May 2, 2012KR OnlineSpecial Collections

Reality Requires; Three Words Most Strange

First published in The Kenyon Review, New Series, Vol. 23, No. 2, (Spring, 2001).

Translated from Polish by Vuyelwa Carlin

Reality Requires

Reality requires
that we speak of these things:
life rolls on,
near Cannae, and Borodino,
in Kosovo, Guernica.

A petrol station stands
on a little Jericho square:
in the shadow of Bila Hora
are freshly painted benches.
Letters circulate
between Pearl Harbour and Hastings;
under a lion’s stone eye at Cheronea
a furniture van draws up:
and an atmospheric front approaches
the orchards of blown blossom near Verdun.

There is so much of Everything—
a veiledness, of Nothing.
Music floats out
from yachts moored at Actium,
and couples dance on the sunny decks.

Happenings keep happening—
layers upon layers:
on that rubble of stones,
there’s an ice-cream stall,
besieged by children.
Where Hiroshima stood
Hiroshima is again,
busy, producing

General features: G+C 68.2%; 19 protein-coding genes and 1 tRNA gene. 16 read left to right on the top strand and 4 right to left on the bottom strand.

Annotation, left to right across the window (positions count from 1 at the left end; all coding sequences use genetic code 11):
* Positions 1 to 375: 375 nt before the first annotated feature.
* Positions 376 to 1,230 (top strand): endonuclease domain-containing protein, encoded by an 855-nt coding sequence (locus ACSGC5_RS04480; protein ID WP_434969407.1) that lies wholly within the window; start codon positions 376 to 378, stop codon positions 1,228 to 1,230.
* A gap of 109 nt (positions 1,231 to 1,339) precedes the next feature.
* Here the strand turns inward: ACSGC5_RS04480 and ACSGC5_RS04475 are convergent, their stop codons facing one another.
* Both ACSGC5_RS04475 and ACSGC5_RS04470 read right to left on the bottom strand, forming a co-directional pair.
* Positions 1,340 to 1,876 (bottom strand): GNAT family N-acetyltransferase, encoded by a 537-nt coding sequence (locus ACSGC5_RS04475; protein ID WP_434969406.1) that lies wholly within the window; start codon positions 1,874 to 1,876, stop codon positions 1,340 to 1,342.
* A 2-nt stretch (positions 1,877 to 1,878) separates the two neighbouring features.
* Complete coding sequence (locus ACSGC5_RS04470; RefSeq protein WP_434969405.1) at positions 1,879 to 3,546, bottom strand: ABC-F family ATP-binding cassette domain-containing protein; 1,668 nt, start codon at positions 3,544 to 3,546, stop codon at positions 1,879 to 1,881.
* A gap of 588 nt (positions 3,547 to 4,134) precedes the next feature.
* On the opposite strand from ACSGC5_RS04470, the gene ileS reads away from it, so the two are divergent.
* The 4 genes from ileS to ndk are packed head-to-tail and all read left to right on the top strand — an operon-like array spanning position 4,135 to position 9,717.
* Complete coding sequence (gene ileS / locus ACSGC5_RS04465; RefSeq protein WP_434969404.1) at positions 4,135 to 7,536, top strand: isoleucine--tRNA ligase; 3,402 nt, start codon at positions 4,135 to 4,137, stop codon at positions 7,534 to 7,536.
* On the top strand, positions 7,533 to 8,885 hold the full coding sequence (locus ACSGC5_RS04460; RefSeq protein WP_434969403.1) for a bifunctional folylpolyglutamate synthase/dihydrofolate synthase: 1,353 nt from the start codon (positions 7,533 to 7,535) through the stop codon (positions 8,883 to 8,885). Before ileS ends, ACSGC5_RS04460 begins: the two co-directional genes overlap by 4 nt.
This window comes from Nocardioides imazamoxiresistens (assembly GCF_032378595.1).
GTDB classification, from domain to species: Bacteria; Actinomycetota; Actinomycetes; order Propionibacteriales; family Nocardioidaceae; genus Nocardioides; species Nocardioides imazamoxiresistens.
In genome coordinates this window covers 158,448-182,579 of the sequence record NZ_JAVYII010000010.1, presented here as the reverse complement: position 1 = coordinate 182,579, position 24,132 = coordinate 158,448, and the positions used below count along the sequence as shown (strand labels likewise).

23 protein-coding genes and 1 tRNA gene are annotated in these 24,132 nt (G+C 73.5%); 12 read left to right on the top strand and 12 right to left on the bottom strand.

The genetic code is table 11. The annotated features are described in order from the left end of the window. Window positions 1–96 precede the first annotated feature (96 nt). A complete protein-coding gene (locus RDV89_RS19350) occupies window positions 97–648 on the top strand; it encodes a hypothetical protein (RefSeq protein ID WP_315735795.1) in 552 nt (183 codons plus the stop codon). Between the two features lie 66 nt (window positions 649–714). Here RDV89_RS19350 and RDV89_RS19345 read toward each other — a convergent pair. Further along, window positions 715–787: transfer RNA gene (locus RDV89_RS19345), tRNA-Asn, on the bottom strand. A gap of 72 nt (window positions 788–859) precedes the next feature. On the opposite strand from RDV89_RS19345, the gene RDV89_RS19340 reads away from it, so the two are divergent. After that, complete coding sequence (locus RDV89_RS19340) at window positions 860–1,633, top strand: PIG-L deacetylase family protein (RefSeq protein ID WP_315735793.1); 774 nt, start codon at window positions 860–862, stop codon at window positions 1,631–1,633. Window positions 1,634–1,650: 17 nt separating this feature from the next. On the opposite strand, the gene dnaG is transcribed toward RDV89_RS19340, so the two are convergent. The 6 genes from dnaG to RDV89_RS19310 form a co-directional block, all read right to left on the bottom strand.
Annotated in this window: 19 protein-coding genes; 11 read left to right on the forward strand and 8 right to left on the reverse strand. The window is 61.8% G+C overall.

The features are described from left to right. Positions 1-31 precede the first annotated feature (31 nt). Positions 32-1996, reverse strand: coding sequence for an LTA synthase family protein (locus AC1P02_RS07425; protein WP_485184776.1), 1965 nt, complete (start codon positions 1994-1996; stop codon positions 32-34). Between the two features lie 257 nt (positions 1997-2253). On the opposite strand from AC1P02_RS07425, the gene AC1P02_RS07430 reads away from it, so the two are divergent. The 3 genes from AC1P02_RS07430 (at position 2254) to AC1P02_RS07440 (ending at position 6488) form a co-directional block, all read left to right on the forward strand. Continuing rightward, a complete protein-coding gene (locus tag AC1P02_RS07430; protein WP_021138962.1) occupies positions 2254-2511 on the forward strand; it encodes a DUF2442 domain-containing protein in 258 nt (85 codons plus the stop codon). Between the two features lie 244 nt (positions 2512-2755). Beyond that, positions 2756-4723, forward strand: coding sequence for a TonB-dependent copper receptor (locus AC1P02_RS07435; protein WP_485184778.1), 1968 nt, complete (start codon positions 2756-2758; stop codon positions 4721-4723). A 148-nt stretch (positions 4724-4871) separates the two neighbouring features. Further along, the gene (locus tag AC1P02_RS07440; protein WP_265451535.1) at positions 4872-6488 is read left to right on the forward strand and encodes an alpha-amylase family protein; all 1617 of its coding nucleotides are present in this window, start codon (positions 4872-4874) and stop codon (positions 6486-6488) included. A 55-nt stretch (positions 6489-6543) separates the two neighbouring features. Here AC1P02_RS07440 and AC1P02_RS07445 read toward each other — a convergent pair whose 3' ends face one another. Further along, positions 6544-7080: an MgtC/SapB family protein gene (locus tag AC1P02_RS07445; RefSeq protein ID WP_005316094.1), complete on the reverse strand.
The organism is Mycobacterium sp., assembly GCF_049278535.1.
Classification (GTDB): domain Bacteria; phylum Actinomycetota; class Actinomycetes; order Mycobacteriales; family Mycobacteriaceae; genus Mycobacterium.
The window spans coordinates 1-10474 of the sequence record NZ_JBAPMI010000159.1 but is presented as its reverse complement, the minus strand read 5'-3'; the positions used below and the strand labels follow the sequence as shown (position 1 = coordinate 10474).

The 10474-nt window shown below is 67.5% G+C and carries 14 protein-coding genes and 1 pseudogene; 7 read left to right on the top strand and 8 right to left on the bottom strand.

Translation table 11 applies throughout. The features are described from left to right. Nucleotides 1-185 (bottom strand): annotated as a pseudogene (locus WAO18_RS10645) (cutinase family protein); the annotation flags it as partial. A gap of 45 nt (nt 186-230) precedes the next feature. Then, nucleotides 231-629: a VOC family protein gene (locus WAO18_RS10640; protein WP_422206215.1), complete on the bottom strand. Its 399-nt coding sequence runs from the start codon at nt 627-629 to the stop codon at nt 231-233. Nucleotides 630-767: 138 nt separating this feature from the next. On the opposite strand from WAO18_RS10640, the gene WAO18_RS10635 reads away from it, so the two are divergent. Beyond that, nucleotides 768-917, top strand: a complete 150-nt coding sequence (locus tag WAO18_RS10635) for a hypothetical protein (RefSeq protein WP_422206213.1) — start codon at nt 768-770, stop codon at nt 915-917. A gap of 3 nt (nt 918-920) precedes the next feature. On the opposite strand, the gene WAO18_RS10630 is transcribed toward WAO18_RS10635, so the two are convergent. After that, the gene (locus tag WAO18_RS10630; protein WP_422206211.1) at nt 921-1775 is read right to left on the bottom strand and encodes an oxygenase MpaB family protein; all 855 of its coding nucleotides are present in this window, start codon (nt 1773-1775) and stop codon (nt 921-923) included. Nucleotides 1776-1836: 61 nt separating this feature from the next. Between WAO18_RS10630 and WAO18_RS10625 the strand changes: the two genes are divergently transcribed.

all manner of everyday things.

This bleak world has its charm—
mornings break,
worth getting up for.

On the fields of Maciejowice,
the grass is green,
misted—as grass should be—
with transparent dew.

Perhaps there are only ever battlefields:
some still remembered,
some already forgotten—
forests of birch, or cedar,
snow, sand, iridescent marshes;
and black ravines of disaster,
where today—in sudden need—
one squats down behind a bush.

What moral emerges?—none, probably.
The truth is this: blood, rapidly drying,
and always the odd river, cloud-picture.

On tragic mountain passes,
the wind whisks a hat off,
and—there’s no helping it—
the sight makes us laugh.

Three Words Most Strange

As I utter the word Future,
the first syllable has already slipped into the past.

As I utter the word Silence,
I shatter it.

As I utter the word Nothing,
I create some-thing; being bursts out of non-being.

Wislawa Szymborska (1923-2012) was a Polish poet, essayist, translator and recipient of the 1996 Nobel Prize in Literature. Her poetry is full of wisdom, wit, and a haunting, surreal quality. One of her major themes is differentness, or otherness: the lack of mutual comprehension between different conditions, species, kinds of matter.